Over recent years, discussion on the maintenance and repair of concrete structures in Australasia and elsewhere have increasingly featured the condition ‘ASR’ (Alkali Silicate Reactivity), sometimes known as ‘AAR’ (Alkali Aggregate Reactivity).
As is well known, ASR/AAR is an expansive reaction within the concrete; and its severity can be driven by localised factors such as environment or the content of the aggregates used.
The impact of ASR has increased in recent decades, partly as a result of changes in concrete construction methods arising from the demands of the economy.
How is the extent of ASR assessed in the field?
Critically, ASR is commonly identified in the field by the extent and appearance of its cracking.
(See, for example, the US FDA Field Identification Handbook)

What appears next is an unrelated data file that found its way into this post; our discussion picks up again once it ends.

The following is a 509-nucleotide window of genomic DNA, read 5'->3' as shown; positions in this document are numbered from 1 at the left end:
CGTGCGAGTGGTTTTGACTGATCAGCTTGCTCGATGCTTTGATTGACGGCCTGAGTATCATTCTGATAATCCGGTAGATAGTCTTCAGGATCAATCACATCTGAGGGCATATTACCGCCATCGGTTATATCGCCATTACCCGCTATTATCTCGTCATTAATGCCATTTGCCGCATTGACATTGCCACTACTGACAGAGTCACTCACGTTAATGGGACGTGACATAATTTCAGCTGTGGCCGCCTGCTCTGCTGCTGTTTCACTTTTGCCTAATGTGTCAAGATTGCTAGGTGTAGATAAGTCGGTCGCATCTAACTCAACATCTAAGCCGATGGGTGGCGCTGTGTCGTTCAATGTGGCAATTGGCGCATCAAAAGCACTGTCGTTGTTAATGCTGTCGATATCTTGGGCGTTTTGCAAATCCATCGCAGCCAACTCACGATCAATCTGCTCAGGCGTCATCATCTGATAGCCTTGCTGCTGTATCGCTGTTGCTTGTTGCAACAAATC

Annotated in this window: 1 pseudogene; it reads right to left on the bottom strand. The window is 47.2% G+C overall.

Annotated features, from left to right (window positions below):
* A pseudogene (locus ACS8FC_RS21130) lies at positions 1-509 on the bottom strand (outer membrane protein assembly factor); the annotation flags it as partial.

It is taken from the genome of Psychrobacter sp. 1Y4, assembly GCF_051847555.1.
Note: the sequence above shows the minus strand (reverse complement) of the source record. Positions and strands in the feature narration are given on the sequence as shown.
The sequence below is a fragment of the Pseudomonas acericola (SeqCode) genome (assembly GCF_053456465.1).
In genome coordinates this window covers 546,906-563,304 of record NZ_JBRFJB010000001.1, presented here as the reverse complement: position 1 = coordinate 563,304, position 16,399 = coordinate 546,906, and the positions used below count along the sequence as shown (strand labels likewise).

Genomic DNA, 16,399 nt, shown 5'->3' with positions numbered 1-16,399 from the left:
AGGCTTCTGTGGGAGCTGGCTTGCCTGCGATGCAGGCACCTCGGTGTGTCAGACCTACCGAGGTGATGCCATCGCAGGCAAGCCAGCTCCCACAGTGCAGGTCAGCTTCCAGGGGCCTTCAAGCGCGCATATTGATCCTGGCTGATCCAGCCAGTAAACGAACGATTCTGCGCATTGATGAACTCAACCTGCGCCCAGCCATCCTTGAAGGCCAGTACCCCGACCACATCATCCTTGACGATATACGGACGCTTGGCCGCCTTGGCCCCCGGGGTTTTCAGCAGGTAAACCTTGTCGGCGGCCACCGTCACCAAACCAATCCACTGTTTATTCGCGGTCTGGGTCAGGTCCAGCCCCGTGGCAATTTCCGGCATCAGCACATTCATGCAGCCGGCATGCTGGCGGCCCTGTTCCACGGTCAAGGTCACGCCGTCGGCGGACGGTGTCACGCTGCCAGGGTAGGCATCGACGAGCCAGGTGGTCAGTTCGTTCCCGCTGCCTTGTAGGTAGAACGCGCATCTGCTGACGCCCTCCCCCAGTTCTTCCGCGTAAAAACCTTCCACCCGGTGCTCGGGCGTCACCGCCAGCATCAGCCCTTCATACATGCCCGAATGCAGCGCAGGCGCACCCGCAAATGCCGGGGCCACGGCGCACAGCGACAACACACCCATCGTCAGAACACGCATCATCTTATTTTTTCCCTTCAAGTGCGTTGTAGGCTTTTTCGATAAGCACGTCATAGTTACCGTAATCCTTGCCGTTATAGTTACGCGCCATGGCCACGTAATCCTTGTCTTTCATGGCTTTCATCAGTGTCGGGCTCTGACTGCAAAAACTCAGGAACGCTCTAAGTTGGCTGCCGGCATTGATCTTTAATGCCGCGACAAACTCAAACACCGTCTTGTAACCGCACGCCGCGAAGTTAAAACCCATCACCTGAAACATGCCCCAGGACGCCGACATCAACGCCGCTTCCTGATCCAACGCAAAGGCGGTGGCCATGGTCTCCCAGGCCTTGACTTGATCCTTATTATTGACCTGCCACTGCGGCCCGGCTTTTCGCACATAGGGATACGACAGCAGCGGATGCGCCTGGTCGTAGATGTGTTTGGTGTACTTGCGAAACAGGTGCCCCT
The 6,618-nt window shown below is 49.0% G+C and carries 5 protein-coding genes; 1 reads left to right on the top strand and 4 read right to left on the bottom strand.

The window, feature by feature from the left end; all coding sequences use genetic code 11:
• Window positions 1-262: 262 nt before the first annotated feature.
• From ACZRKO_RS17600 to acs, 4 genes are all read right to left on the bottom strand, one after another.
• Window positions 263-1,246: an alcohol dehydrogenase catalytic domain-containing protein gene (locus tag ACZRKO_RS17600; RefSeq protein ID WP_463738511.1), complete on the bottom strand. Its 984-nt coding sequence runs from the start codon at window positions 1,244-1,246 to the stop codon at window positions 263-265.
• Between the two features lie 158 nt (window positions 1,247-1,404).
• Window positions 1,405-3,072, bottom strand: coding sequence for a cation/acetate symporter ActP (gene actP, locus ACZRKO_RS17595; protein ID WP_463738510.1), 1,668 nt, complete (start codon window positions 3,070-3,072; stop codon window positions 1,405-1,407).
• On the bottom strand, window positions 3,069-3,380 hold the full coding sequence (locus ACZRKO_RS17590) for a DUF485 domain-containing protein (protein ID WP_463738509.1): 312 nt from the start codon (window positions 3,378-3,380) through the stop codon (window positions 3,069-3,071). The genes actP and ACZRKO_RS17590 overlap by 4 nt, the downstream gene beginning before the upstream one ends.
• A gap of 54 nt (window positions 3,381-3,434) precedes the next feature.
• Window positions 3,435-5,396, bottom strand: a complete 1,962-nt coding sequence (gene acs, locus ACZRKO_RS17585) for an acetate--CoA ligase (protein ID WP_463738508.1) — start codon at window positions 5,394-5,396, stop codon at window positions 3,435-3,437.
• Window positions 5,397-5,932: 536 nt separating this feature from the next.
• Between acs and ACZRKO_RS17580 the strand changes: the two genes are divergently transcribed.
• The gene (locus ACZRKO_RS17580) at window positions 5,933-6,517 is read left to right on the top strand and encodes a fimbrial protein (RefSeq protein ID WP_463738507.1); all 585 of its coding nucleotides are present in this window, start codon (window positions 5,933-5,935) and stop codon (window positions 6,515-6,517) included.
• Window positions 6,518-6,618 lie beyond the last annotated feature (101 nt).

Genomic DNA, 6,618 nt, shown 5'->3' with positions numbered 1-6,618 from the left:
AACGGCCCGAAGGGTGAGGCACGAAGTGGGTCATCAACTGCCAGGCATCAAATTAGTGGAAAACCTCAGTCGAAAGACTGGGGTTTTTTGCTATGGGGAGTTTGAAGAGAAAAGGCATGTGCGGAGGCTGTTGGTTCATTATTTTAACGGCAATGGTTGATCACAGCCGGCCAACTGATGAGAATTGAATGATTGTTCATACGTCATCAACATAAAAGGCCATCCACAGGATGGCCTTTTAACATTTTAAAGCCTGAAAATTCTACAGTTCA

You may be aware of the discussions about ASR’s effect of increasing concrete density; and the fact that this may theoretically, under certain circumstances, actually boost the concrete’s durability.
More urgently, there is evidence emerging that this same effect of increasing density may actually mask the cracking occurring in the matrix of the concrete. This means that deterioration may exist and advance considerably before being evident to the naked eye.
As discussed elsewhere, once the process of deterioration has taken hold, it is self-accelerating.
It is critical that ASR is identified and remediated at the earliest possible point.
Markham recommends the application of penetrating catalytic silicates for the arrest and prevention of ASR development.
Better still – consider applying this treatment when the concrete is new, for maximised service life and protection!
Download the Concrete remediation treatment for ASR project example below: